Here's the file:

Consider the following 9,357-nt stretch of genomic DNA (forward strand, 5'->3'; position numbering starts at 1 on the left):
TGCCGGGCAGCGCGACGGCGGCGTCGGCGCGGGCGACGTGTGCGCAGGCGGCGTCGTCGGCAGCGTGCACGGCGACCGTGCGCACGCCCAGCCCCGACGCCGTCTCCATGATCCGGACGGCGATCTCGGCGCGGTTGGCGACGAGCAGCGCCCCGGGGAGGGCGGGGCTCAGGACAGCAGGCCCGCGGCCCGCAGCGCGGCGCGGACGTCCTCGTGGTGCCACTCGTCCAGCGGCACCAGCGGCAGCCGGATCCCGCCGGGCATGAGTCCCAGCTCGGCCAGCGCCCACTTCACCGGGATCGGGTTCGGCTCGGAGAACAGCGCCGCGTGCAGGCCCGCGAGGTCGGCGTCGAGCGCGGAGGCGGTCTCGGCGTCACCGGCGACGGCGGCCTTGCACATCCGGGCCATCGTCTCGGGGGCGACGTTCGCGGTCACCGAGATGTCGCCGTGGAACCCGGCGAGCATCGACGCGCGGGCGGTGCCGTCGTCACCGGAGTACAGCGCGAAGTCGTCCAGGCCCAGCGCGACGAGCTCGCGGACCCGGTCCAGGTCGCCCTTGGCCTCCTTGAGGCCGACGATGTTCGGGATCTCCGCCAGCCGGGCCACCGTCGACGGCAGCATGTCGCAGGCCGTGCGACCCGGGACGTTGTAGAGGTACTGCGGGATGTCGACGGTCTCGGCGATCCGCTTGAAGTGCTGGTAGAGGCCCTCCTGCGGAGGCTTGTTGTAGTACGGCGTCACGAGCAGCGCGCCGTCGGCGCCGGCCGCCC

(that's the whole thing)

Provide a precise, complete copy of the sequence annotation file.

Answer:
Consider the following 9,357-nt stretch of genomic DNA (forward strand, 5'->3'; position numbering starts at 1 on the left):
TGCCGGGCAGCGCGACGGCGGCGTCGGCGCGGGCGACGTGTGCGCAGGCGGCGTCGTCGGCAGCGTGCACGGCGACCGTGCGCACGCCCAGCCCCGACGCCGTCTCCATGATCCGGACGGCGATCTCGGCGCGGTTGGCGACGAGCAGCGCCCCGGGGAGGGCGGGGCTCAGGACAGCAGGCCCGCGGCCCGCAGCGCGGCGCGGACGTCCTCGTGGTGCCACTCGTCCAGCGGCACCAGCGGCAGCCGGATCCCGCCGGGCATGAGTCCCAGCTCGGCCAGCGCCCACTTCACCGGGATCGGGTTCGGCTCGGAGAACAGCGCCGCGTGCAGGCCCGCGAGGTCGGCGTCGAGCGCGGAGGCGGTCTCGGCGTCACCGGCGACGGCGGCCTTGCACATCCGGGCCATCGTCTCGGGGGCGACGTTCGCGGTCACCGAGATGTCGCCGTGGAACCCGGCGAGCATCGACGCGCGGGCGGTGCCGTCGTCACCGGAGTACAGCGCGAAGTCGTCCAGGCCCAGCGCGACGAGCTCGCGGACCCGGTCCAGGTCGCCCTTGGCCTCCTTGAGGCCGACGATGTTCGGGATCTCCGCCAGCCGGGCCACCGTCGACGGCAGCATGTCGCAGGCCGTGCGACCCGGGACGTTGTAGAGGTACTGCGGGATGTCGACGGTCTCGGCGATCCGCTTGAAGTGCTGGTAGAGGCCCTCCTGCGGAGGCTTGTTGTAGTACGGCGTCACGAGCAGCGCGCCGTCGGCGCCGGCCGCCC